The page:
Atherectomy is a procedure used for removing plaque deposits from arteries. They have traditionally been more effective in peripheral than coronary applications. The success of atherectomies has been driven by the limited performance of existing treatments. Often, a blockage is alleviated above the knee, only to have the blood flow deteriorate due to further bottlenecks below the knee. Failure to resolve these vascular limitations can result in critical limb ischemia, ulceration, limb pain or eventual amputation if left untreated.
Atherectomy procedures are used to remove plaque from arteries and reestablish blood flow. Occasionally, atherectomy is referred to as ablation or plaque debulking. Coronary atherectomy devices are used when there is calcification in the arteries, and the procedure is mostly performed in grafts. Atherectomy was originally developed for the treatment of coronary arteries, later expanding to the peripheral market.
Optical coherence tomography (OCT) is an imaging modality that can create extremely high resolution, three-dimensional images of biological tissues, which has proven to be very effective for interventional purposes. While OCT has been used for a number of years in other medical fields, such as in ophthalmology, it has only recently been applied to cardiology. In 2014, only a few OCT systems were approved by the FDA for use in cardiology. However, OCT systems were being used for producing high-resolution images of arteries in a clinical setting since 2006 in Japan and Europe.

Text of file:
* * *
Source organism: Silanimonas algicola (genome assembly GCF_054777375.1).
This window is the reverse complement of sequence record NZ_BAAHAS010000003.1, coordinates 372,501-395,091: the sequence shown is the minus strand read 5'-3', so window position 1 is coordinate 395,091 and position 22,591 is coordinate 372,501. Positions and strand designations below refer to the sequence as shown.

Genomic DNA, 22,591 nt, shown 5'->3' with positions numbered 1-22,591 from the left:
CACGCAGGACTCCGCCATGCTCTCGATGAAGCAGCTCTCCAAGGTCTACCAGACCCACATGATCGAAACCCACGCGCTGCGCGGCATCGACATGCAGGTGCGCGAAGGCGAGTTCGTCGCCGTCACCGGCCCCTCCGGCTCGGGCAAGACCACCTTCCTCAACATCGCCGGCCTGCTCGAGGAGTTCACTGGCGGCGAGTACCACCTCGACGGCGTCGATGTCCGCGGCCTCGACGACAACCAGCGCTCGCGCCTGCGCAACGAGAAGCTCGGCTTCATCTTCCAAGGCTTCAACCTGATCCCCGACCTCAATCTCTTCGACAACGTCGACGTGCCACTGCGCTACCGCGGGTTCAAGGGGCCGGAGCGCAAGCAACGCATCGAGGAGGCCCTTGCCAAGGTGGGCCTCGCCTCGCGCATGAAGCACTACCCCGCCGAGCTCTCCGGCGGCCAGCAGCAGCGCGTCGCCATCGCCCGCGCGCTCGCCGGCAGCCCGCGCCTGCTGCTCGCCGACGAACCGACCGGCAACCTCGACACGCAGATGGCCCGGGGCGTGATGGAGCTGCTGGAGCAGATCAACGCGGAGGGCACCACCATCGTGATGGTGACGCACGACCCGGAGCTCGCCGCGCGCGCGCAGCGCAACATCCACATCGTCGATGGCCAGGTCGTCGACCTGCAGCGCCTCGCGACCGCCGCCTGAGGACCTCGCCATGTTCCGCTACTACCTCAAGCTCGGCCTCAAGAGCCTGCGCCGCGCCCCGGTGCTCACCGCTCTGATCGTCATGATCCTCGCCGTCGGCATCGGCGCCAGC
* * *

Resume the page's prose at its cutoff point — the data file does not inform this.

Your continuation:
Vascular closure devices (VCDs) are used in both the peripheral and coronary markets for minimally invasive cardiovascular therapies, which has created a large market for post-procedural VCDs. The introduction of a catheter into the arterial system, to place a stent for example, is much less traumatic for the patient than a comparable surgical intervention, with only a hole created in the artery (generally the femoral) for access. This access hole will bleed profusely if unmanaged, and therefore some form of vascular closure is required.
Introducer sheaths facilitate the insertion of devices, such as guidewires and catheters, for use in interventional procedures. They are tube-shaped and are generally inserted by nurses. Introducer sheaths can also simplify the application of patches and closure devices at the end of procedures to allow hemostasis to occur. Introducer sheaths are sold in a wide range of sizes to fit patient requirements. They need to have kick resistance and an elongated shape that protects vessels from injuries. In addition, introducer sheaths need to have a transparent structure to allow visualization.
The vast majority of IVUS catheters are used immediately before, during or after an angioplasty procedure. Intravascular ultrasound (IVUS) catheters are used in conjunction with minimally invasive cardiovascular procedures. Procedures utilizing IVUS catheters must be performed in catheterization laboratories (cath labs) that have an IVUS console. These consoles are typically integrated into the cath lab infrastructure and are not portable.
Interventional catheters are used by physicians in procedures for the placement of devices such as stents and balloons. There is a large variety of catheters, and their use depends on the size, shape and curvature of the lesion. Cardiologists tend to choose catheters based on their guidewire selection. Interventional catheters must be rigid without being stiff, because the device must adapt itself to the curvature of certain arteries.
Interventional guidewires are often the first type of device to cross an arterial lesion. For this reason, the choice of guidewire is extremely important in order for a procedure to be successful. Interventional guidewires used for coronary applications can be classified into two general types: conventional and specialty guidewires.